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Stratford-on-Avon District Council has approved, in principle, the use of hydrotreated vegetable oil (HVO) for its refuse collection fleet.

The change is subject to the approval of the 2024/25 Revenue Budget, with the expected additional cost of changing to HVO being up to £250,000 a year.

In 2019, the District Council declared a climate emergency and announced three climate ambitions to achieve by the year 2030. One of the ambitions was to become a Net Zero Carbon Council by 2025 and to do this its carbon emissions need to be reduced.

The most significant contributor to the District Council’s overall carbon footprint is the fuel used in the refuse collection vehicles, which accounts for 1,147 tonnes of CO2 – 35% of the Council’s overall carbon footprint. 

Cllr Susan Juned, leader of Stratford-on-Avon District Council, said: “There’s no easy solution, but HVO can be a straightforward replacement for conventional fossil fuel diesel with no impact on operational requirements. It doesn’t need specialist storage equipment and the vehicles won’t need any changes; critically the HVO we’d be using will be produced from appropriately certified sustainable sources.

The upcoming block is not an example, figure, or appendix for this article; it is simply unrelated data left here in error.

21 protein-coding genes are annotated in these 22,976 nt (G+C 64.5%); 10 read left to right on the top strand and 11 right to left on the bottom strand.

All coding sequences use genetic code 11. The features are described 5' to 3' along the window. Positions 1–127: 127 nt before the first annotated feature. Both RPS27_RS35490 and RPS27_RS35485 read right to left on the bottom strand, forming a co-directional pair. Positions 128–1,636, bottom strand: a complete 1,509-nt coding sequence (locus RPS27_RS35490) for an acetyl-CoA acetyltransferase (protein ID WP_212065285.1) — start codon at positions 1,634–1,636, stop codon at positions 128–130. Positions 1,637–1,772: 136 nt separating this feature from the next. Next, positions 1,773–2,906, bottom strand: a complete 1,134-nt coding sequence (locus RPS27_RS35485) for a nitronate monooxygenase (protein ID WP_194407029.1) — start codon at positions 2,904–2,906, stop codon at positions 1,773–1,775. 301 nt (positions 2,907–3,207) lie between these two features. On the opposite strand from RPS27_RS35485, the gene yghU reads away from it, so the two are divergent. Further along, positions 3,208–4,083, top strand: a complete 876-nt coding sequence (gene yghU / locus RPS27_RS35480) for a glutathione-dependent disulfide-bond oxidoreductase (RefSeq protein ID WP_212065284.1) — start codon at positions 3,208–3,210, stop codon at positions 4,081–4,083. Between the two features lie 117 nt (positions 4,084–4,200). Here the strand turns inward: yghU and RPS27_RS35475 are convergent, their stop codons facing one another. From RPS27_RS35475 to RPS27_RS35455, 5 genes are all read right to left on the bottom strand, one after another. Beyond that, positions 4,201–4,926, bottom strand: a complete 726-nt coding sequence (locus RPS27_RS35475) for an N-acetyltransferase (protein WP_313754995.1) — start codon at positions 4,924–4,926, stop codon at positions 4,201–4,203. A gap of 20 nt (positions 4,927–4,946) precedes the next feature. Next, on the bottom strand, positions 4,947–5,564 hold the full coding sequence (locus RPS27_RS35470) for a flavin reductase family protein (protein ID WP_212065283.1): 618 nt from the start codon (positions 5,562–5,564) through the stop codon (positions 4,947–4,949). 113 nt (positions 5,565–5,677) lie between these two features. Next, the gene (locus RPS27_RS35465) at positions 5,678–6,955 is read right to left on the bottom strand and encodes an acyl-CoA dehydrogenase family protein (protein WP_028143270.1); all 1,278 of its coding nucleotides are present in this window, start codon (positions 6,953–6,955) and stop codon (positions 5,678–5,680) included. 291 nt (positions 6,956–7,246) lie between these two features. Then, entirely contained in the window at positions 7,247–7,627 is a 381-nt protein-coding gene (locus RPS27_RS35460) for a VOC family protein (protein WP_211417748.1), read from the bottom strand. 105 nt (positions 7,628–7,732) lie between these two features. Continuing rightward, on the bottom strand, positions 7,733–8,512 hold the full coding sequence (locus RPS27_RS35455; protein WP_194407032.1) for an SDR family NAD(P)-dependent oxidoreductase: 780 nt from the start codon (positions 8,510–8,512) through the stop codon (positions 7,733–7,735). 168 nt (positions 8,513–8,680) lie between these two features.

“This will be a temporary solution. Ideally in the future we will be able to get vehicles that run on biomethane or electricity. At the moment, this is out of the question due to the cost and our collection routes being longer than current battery technologies can support.”

The use of HVO as an alternative fuel has two main environmental benefits. Firstly, its use results in significantly lower carbon emissions when compared with diesel, with some reports stating that this can see a saving of up to 90%. Secondly, it has lower particulate matter and nitrous oxide emissions than diesel. This means that HVO represents a less polluting fuel option and can reduce contributions to poor air quality levels in an area.

It is also proposed that any HVO used will be sourced from a Renewable Transport Fuel Obligation (RTFO) accredited supplier and second-generation fuels will be used. This will allow the environmental benefits of HVO use to be realised, while ensuring that it is as sustainable as possible. It is proposed that a longer-term fixed rate deal is used when purchasing the HVO. This will ensure that any fluctuations in market value do not impact upon the total budget set aside for a transition to HVO and will be reviewed annually.